Paper $29.95 ISBN: 9781783603992 Published February 2017 For sale in North and South America only
Cloth $95.00 ISBN: 9781783604005 Published April 2017 For sale in North and South America only


The Last Acceptable Form of Racism

Aidan McGarry


Aidan McGarry

Distributed for Zed Books

224 pages | 5 1/2 x 8 1/2 | © 2017
Paper $29.95 ISBN: 9781783603992 Published February 2017 For sale in North and South America only
Cloth $95.00 ISBN: 9781783604005 Published April 2017 For sale in North and South America only
Demonized by the media and persecuted for hundreds of years, Roma communities are among the most persecuted groups in Europe. Romaphobia explores this complicated history and reveals that little has been done to identify—and thus attack—the root causes of discrimination against the Roma.
Aiden McGarry identifies the origins of this discrimination in the early history of the European nation state, and he argues that the Roma, unfairly characterized as landless nomads, have been excluded from national communities because they don’t conform to the idea of “belonging” to a particular territory. By understanding Romaphobia as a prejudice rooted in European notions of territoriality, McGarry contends, we are better equipped to find a way towards the inclusion of Roma in society, an understanding that has ramifications beyond the Roma and can provide vital insights for similarly marginalized communities across the world.
1 Romaphobia: marginalization and stigmatization in Europe
2 Strangers within the gates: territoriality and belonging
3 Roma identities: how Romaphobia distorts Roma identity
4 An expression of Romaphobia: socio-spatial segregation in Eastern Europe
5 Opre Roma! Challenging Romaphobia through Pride protests
6 Roma citizenship in the European Union: a question of belonging
Conclusion. Understanding the causes of Romaphobia: between territoriality, identity and belonging
Review Quotes
Katharine Quarmby, author of No Place to Call Home: Inside the Real Lives of Gypsies and Travellers
“An eloquent account of one of the most troubling forms of racism still haunting the world: Romaphobia. This book examines the root causes, as well as the experiences of Roma communities in the UK and in continental Europe."
Martin Kovats, former special adviser on Roma issues to the European Commission
“McGarry provides the first extensive scholarly exploration of Romaphobia and vividly outlines the magnitude of the challenge to overcome stereotypes deeply embedded in European culture. Romaphobia also addresses the relatively recent innovation of Roma people and organizations actively participating in public debates about themselves.”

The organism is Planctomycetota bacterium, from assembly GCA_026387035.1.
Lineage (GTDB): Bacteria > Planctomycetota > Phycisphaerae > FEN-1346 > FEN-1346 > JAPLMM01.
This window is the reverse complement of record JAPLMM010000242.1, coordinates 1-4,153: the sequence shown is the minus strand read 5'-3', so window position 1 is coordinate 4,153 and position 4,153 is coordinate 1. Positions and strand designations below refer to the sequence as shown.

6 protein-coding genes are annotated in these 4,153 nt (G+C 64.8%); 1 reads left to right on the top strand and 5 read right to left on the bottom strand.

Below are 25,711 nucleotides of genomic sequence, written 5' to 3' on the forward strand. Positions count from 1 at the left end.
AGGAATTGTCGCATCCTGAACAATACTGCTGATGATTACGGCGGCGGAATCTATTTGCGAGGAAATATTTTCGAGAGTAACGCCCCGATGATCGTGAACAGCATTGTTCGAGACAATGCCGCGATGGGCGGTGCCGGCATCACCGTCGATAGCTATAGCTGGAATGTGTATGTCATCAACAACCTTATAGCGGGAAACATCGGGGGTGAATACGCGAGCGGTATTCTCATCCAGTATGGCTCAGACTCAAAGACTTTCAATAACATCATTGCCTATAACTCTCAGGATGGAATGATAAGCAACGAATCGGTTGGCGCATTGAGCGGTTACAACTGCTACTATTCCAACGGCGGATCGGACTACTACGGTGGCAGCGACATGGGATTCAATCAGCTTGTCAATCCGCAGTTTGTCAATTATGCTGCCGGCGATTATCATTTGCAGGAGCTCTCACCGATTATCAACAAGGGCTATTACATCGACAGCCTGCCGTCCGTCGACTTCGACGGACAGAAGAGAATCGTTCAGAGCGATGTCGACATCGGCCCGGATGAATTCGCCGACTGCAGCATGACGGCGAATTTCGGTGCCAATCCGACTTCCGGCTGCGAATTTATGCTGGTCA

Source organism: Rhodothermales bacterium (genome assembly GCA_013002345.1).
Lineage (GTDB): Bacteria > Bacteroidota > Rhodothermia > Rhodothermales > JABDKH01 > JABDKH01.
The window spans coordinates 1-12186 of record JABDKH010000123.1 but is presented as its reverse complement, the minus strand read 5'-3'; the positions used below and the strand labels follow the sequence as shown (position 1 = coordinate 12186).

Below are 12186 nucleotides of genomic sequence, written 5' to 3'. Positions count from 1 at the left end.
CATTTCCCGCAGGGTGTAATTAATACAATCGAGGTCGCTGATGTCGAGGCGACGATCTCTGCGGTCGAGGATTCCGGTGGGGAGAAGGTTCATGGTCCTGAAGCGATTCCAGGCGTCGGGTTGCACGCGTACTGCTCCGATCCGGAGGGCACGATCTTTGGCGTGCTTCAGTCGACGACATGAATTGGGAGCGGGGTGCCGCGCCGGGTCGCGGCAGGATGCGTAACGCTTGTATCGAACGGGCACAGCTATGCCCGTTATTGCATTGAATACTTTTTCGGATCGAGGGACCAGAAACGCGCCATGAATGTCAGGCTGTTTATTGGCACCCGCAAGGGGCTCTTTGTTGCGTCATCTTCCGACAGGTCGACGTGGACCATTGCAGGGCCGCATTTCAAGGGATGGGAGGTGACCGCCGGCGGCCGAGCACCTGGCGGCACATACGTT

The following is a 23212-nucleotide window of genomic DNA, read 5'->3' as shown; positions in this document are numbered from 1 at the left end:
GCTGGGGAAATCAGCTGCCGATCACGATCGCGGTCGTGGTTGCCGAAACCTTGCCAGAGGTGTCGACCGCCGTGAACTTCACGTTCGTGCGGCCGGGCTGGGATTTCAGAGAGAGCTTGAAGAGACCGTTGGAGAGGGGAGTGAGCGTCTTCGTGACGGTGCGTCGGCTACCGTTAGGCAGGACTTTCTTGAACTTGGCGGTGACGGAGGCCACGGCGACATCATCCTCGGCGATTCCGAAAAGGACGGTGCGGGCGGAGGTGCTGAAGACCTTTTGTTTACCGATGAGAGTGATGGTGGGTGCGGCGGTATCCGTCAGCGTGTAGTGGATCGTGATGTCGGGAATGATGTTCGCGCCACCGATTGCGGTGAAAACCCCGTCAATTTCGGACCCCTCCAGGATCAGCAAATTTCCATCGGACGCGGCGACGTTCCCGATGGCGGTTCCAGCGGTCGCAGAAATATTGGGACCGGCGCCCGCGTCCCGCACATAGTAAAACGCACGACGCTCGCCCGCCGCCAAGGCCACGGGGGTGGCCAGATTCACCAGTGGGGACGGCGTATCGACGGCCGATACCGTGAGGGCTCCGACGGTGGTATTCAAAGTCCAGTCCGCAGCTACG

Iulius Rostas, Central European University

“McGarry contributes to our understanding of the root causes of inequality between Roma and non-Roma. He shows that Roma exclusion is rooted in the nation-building process in Europe and the way national identities have been constructed in relation to territory.”

Huub van Baar, author of The European Roma
“McGarry skillfully explains the complex phenomenon and history of Romaphobia in contemporary Europe. He offers a thoughtful and accessible inquiry into this persistent form of racism, and a powerful critique of how it continues to be tolerated in present-day Europe.”
Imogen Tyler, author of Revolting Subjects: Social Abjection and Resistance in Neoliberal Britain
“Draws on original research to examine enduring racism against Roma communities in Europe. Essential reading for all concerned about racism and the rise of far-right politics that we are witnessing across Europe today.”
Lilla Farkas, Migration Policy Group

“The strength of McGarry’s book lies in the exploration of a broader, transnational research agenda that seeks to awake Romani studies from its ‘splendid isolation,’ leaving one with the desire to learn more about the roots of Romaphobia.”

Annabel Tremlett, University of Portsmouth

“A timely analysis of how fear and loathing stultifies social progress. McGarry offers an excellent examination of the mechanisms of this enduring and despicable form of racism.”

Colin Clark, author of Here to Stay: the Gypsies and Travellers of Britain
“A beautifully written text that is both inspiring and daunting; it does not shade or minimize the numerous challenges that are facing Romani communities in Europe, but it also offers signs of agency, empowerment, and hope. This book is destined to become a benchmark for a new generation of critical scholars.”
“A compelling depiction of precedents that created and support the stigmatization of Roma.”
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